Good morning, Quartz readers!
Here’s what you need to know
Key ministers resigned from the British government. The departures of two top ministers, as well as the conservative party vice chair and junior-ranking lawmakers, signaled a loss of confidence in prime minister Boris Johnson amid high-profile scandals.
China is opening up more international flights. Routes to Russia and the Philippines are being added as covid restrictions ease. However, authorities remain cautious as covid cases have surged in Macau and mass testing ramped up in Shanghai.
Restaurants and hotels in India were barred from charging a service tax. The country’s regulators said customers must be free to choose whether to tip, and how much.
Sri Lanka asked its citizens abroad to send dollars home. The country needs foreign currency to restock on oil, which is in critical shortage.
Scandinavian airlines SAS filed for bankruptcy. The announcement comes as 1,000 of its pilots went on strike. Roughly half of its daily flights are expected to be canceled.
What to watch for
The billionaires are being dropped off at summer camp. In the small Idaho resort town of Sun Valley, the well-heeled set are flying their private jets in for the annual Allen & Co.-hosted Sun Valley conference, which kicked off on Tuesday and runs through July 10. It’s been called “summer camp” for the ultra-rich, but it’s also a frequent backdrop for media merger and acquisition talks. I mean, what else would you do for some summer fun?
Among the expected attendees: Rupert Murdoch, Andy Jassy, Mark Zuckerberg, Peter Thiel, and Elon Musk, who is in the middle of a much-Tweeted about media deal. Twitter CEO Parag Agrawal is also invited, so there is speculation that Musk will try to use Sun Valley to potentially renegotiate his $44 billion bid to buy Twitter, which is expected to close this fall.
Turkey seeks greener pastures
Turkey is intensifying negotiations between Russia and Ukraine for a Black Sea grain corridor to relieve a global food crisis. But at home, Turkey is struggling to feed its own population, a problem that’s persisted since 2015.
As the country’s inflation rate hits 80% and food prices double, Turkey is looking to Sudan for solutions. It’s reviving a plan from 2014 to purchase a 99-year lease on 850,000 hectares of land in the White Nile basin. The original plan faced roadblocks due to ownership, storage, and political upheaval. This time, Turkey aims to grow corn, cotton, and other crops it can no longer produce due to climate change.
Turkey isn’t alone in making what has been criticized as a neo-colonial “land grab” in Africa. Wealthy countries like Britain and the US are also leasing land. The United Nations Food and Agriculture Organization has noted that the most precious commodity countries are claiming in Africa is not land—it’s water.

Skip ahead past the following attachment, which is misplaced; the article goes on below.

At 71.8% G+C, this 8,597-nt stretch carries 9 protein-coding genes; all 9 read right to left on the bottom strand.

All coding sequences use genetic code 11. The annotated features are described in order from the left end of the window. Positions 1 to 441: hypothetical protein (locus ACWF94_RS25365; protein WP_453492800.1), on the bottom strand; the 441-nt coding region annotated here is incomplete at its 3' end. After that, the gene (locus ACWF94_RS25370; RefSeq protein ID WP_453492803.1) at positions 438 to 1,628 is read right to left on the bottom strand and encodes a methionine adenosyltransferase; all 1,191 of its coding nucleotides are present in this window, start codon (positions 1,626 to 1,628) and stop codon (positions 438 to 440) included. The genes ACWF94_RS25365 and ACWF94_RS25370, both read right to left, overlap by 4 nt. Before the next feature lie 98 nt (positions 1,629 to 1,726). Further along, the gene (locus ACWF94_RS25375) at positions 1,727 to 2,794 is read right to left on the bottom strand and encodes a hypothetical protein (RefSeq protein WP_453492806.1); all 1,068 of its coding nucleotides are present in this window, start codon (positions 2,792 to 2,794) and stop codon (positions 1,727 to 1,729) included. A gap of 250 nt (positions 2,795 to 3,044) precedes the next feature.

Zoom in for a closer look
Want a deeper dive on the biggest stories? Quartz members get access to two more emails, the Weekend Brief, which this week looked at the legacy of the US Supreme Court, and the Forecast, which explored the future of Crispr. The emails answered two big questions:
- Why did the US Supreme Court take a hard right? The Weekend Brief showed why it’ll probably take a whole generation for America’s high court to shift away from its current hyper-partisan conservatism.
- What will Crispr enable humanity to do next? The gene editing enzyme has allowed innovation to take off at warp speed, and the Forecast explained what changes are ahead for the technology.
✦ Quartz members get the Weekend Brief and the Forecast in their inbox each week. Don’t miss out on the next issues. Sign up for membership today and you’ll get 40% off!
Quartz’s most popular
The Eiffel Tower is getting rusty. According to a leaked report, the 133-year-old monument needs a fix-up, but only cosmetic repairs have been planned so far.
Sewage water is being used to make beer. Singapore’s “NEWbrew” is a blonde ale made from toilet water that aims to send a message about recycling.
Pokémon made 9 billion new cards last year. Hype to catch ‘em all was so high that the company printed more than a quarter of all the cards it’s ever created from 2020 to 2022.
Sand batteries can store green power for months. Finnish researchers believe they could be a simple and low-cost alternative to other energy sources.
Our best wishes for a productive day. Send any news, comments, a fresh suit, and Ditto cards to email@example.com. Reader support makes Quartz available to all—become a member. Today’s Daily Brief was brought to you by Scott Nover, Morgan Haefner, and Julia Malleck.
- BETTER LIVINGThe secret to Germany’s happiness and success: Its values are the opposite of Silicon Valley’sQuartz • September 27, 2017
- CREATING INSTABILITYThe uncomfortable secret to creative success is “disequilibrium”Quartz • November 6, 2017
- Questions you should ask when interviewing for a new jobQuartz at Work • September 12, 2022
- LOVE IS PATIENTEvery successful relationship is successful for the same exact reasonsQuartz • January 13, 2017
- SUCK IT UPThe world’s first “negative emissions” plant has begun operation—turning carbon dioxide into stoneQuartz • October 12, 2017
- EAR ME OUTAre your AirPods getting quieter? It’s time to clean them. Here’s howQuartzy • November 30, 2017
- BRAIN PRANKScientists studying psychoactive drugs accidentally proved the self is an illusionQuartz • February 9, 2018